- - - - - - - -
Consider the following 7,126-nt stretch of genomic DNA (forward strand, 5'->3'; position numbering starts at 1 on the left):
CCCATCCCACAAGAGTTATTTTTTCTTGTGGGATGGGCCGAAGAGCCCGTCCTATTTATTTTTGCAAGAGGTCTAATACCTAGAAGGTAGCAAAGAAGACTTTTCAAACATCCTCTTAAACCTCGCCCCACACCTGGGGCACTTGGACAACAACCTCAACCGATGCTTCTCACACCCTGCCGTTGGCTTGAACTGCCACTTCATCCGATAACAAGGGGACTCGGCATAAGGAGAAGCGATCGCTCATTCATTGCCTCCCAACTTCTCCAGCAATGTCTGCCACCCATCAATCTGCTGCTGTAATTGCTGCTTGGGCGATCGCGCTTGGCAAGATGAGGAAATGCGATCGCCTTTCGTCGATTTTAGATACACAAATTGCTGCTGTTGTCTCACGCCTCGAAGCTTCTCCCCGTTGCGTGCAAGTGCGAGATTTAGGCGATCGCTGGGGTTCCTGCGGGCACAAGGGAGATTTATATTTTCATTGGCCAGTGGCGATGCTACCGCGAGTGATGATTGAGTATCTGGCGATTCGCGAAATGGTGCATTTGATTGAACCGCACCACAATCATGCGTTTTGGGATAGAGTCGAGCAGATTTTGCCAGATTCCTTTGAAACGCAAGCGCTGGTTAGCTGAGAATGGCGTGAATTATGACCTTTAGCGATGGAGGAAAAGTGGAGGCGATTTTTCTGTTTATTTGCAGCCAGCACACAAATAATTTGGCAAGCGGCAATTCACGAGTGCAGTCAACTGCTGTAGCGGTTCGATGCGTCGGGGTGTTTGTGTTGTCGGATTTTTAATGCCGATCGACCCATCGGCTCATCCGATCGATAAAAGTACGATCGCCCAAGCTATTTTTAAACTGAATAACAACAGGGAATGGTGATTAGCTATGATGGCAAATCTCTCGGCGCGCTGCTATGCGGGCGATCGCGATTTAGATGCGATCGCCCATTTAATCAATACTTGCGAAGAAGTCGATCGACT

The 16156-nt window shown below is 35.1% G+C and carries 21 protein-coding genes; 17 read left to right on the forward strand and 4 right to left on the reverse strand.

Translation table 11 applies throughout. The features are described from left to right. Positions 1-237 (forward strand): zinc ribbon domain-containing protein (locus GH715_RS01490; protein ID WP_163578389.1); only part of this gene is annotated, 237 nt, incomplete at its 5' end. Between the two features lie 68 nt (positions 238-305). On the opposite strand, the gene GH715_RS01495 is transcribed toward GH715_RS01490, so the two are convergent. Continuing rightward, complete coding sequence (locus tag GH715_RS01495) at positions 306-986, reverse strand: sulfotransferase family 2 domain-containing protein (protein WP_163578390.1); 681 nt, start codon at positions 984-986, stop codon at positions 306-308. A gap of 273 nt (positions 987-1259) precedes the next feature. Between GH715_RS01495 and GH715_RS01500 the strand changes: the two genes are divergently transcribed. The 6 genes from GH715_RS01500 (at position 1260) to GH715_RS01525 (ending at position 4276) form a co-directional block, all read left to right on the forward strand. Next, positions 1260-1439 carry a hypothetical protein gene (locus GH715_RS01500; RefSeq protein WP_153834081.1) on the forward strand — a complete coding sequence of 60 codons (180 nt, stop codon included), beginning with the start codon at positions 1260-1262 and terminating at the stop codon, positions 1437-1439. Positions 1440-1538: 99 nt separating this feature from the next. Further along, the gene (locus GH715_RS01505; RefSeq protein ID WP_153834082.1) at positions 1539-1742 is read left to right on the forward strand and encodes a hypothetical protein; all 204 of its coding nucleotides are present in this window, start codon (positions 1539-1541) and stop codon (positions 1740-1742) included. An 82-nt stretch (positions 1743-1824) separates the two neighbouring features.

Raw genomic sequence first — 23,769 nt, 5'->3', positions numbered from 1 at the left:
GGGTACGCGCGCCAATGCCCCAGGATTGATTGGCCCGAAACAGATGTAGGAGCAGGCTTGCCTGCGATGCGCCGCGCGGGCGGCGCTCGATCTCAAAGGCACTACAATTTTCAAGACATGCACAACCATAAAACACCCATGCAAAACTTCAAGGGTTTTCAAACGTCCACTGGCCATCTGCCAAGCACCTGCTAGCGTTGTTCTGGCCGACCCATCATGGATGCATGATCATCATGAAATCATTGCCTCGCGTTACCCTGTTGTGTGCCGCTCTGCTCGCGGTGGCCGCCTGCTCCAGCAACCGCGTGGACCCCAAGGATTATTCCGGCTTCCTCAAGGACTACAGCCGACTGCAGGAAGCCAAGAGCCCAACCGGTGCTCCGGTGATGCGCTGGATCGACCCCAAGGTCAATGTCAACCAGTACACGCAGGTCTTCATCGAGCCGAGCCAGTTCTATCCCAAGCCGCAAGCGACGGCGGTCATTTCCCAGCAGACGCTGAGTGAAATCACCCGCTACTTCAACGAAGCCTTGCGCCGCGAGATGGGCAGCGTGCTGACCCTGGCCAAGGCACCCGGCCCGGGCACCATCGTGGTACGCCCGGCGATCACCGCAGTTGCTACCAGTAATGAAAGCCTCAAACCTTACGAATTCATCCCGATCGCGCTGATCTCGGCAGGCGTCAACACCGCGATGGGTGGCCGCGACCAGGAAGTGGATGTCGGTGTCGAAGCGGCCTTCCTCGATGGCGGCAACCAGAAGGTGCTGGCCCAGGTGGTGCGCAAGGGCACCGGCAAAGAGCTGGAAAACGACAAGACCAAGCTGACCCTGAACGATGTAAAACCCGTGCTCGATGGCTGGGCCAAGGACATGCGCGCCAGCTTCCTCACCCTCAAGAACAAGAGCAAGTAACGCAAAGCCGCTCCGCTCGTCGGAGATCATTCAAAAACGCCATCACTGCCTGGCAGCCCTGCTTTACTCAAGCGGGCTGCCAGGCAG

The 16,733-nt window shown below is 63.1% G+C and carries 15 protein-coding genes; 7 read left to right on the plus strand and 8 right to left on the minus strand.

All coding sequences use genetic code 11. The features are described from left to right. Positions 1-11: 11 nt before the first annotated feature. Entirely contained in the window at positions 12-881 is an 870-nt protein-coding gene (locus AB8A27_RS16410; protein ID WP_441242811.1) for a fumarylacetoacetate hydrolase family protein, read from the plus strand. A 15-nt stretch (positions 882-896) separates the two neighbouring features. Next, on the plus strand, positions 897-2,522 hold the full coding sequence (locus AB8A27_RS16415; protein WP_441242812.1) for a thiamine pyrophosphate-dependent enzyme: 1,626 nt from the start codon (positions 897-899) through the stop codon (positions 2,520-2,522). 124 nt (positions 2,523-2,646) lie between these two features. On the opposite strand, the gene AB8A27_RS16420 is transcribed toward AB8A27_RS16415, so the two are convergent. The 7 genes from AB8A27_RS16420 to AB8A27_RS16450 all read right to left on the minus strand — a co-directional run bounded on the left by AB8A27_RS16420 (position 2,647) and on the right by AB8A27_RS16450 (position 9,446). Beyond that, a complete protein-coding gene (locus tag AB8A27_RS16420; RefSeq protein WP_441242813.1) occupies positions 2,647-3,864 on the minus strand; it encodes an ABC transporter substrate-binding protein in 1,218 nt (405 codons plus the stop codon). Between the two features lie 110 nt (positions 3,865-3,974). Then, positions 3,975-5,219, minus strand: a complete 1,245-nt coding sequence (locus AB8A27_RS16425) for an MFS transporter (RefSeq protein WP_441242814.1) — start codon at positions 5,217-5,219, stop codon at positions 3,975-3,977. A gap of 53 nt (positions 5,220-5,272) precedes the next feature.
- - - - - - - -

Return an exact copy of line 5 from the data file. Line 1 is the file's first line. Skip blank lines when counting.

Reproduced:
Raw genomic sequence first — 23,769 nt, 5'->3', positions numbered from 1 at the left: